As India gears up to meet its ambitious renewable energy targets of 175 GW of installed capacity by 2022, the country is exploring international mechanisms of funding and is evaluating new and innovative tools to finance the renewables sector.
As a step in this direction, Indian public sector giants are likely to examine rupee denominated debt instruments like Masala Bonds to create and develop a new market and identify benchmark prices for these new instruments. The issuances which would be offered by blue chip government companies are expected to help evolve new vistas of funding for the renewable energy space.
In 2015, IFC issued the first Masala bond listed on the London Stock Exchange. The bonds worth over Rs 1000 crore were issued in a range of tenors, including a ten-year, 10 billion rupee-denominated bond to raise funds for infrastructure projects. Masala bonds are primarily rupee denominated bonds issued to overseas buyers
“Companies including NTPC, Neyveli Lignite Corporation, Power Finance Corporation, Power Trading Corporation and Rural Electrification Corporation are likely to launch these Masala Bonds totalling $1 billion in the next three or four months in the UK to gauge the investor appetite.
The tenor of these bonds is likely to be limited to a band of five to seven years and these are going to be in smaller denominations ranging from $150-250 million. These will be subject to decisions made by the Boards of the PSU energy companies.
In addition, Energy Efficiency Services Limited could explore issuance of Green Masala Bond subject to credit rating,”said Piyush Goyal, Union Minister of State (IC) for Power, Coal and New and Renewable Energy, Government of India.
Held an investor meet at London Stock Exchange. Immense interest in India's energy sector. pic.twitter.com/L66AYhm0r4
— Piyush Goyal (@PiyushGoyal) April 20, 2016
Goyal was speaking at a Round table, “Financing Renewables and Energy Efficiency” organized by the City of London in London on April 20.
Talking about the changing landscape the Minister said that several measures are being taken to address the risks in the system one among them the distribution reform UDAY. This is expected to hard stop future losses for distribution companies and is targeted to get these companies back on track.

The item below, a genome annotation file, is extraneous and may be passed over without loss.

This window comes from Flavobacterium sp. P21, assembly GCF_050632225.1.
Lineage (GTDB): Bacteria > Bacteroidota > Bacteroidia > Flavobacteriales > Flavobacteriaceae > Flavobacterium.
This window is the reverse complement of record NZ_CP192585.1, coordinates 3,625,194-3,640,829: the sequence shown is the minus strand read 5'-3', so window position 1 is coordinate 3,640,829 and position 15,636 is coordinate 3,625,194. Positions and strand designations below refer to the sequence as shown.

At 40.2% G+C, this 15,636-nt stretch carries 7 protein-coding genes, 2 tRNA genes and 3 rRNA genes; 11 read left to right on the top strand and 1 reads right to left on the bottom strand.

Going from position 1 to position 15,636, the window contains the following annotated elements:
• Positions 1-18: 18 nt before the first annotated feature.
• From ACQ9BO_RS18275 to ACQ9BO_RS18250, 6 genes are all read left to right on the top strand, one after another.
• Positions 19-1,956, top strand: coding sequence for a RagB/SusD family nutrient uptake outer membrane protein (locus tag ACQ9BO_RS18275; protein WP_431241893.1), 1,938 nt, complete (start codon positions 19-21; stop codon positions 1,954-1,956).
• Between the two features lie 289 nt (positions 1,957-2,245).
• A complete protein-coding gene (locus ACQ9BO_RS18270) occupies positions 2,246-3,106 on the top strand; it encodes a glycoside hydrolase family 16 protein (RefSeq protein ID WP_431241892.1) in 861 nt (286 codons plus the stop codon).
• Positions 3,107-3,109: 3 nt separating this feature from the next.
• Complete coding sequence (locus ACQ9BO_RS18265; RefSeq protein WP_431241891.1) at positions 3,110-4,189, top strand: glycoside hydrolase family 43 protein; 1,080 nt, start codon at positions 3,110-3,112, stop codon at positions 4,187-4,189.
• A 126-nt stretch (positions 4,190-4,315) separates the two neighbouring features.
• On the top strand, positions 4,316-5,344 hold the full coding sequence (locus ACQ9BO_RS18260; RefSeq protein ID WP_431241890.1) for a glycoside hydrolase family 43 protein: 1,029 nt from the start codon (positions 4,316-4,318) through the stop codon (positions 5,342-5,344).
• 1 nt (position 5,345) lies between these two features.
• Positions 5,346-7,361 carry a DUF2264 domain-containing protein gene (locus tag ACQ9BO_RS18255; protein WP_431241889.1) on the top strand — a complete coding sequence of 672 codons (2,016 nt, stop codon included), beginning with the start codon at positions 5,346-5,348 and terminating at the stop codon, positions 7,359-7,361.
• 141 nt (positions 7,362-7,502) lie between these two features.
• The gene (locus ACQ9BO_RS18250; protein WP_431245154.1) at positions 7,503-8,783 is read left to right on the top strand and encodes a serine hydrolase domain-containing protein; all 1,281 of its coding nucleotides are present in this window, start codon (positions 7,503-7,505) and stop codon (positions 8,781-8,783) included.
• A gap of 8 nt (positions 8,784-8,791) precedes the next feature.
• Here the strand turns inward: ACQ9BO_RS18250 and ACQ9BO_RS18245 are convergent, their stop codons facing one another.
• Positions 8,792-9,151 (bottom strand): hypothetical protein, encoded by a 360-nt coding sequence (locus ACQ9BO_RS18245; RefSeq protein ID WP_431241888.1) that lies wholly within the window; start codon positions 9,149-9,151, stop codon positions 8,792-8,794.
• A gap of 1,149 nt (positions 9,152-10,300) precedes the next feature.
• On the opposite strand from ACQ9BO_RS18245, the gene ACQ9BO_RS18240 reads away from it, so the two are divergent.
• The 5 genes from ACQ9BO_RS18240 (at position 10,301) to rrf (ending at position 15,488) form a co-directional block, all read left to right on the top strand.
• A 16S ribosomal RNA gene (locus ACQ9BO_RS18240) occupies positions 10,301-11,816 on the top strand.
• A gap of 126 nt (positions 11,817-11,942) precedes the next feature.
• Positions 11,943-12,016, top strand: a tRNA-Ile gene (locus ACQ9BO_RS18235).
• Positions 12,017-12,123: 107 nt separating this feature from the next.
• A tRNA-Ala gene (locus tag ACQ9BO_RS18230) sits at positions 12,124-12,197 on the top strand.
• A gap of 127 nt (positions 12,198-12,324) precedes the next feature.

While some of these companies are likely to be revived sooner the entire distribution segment should be on track by 2019.
Goyal also announced that IREDA is coordinating a billion dollar equity fund perhaps the largest in the renewable space. This will be professionally managed by an independent international fund management company. Indian public sector companies gave already committed $ 315 million.
Building up on the agreements made during visit of Prime Minister Narendra Modi to the UK in November 2015, Goyal visisted the UK on 19-20 April, 2016 to strengthen India-UK collaboration on power and renewable energy. The Minister was accompanied by an official delegation which included Secretary, Ministry of New and Renewable Energy, Joint Secretary, Ministry of New and Renewable Energy, Director (Technical), IREDA and nine member business delegation.
On the first day of the visit, the Minister met officials from Natgrid and UK Power Network who briefed the Minister about their functions and capabilities and on how they can contribute on enhancing grid stability in India. The Minister explained about his plans and vision to increase the power generation in India and renewable energy scale up plan has been drawn up to 2022.
Goyal also met Lord Bourne, UK Minister for Energy and Climate Change and discussed about enhancing future cooperation between India and UK in the energy sector. The Minister also met Lord Jim O’Neill, Commerce Secretary to the Treasury and Nick Hurd, Minister, Department of International Development and discussed about enhancing bilateral relationship particularly in the power sector.
He emphasised the need for the developed world to show its commitment towards climate change by putting money in climate finance and mentioned that India needs low cost long term finance for its ambitious renewable energy scale up plans and finance hubs like London could take a front seat in mobilising it.
Goyal also emphasised on the historical, cultural and financial ties between India and the UK and hoped to work on it expeditiously to strengthen and deepen the bilateral engagement. The Minister met the media during the visit and briefed about steps the Indian Government is undertaking to improve energy access, rapid scale up of renewable energy, enhancing grid reliability, integration of renewables in the grid and the massive opportunity presented by the untapped demand in the Indian market.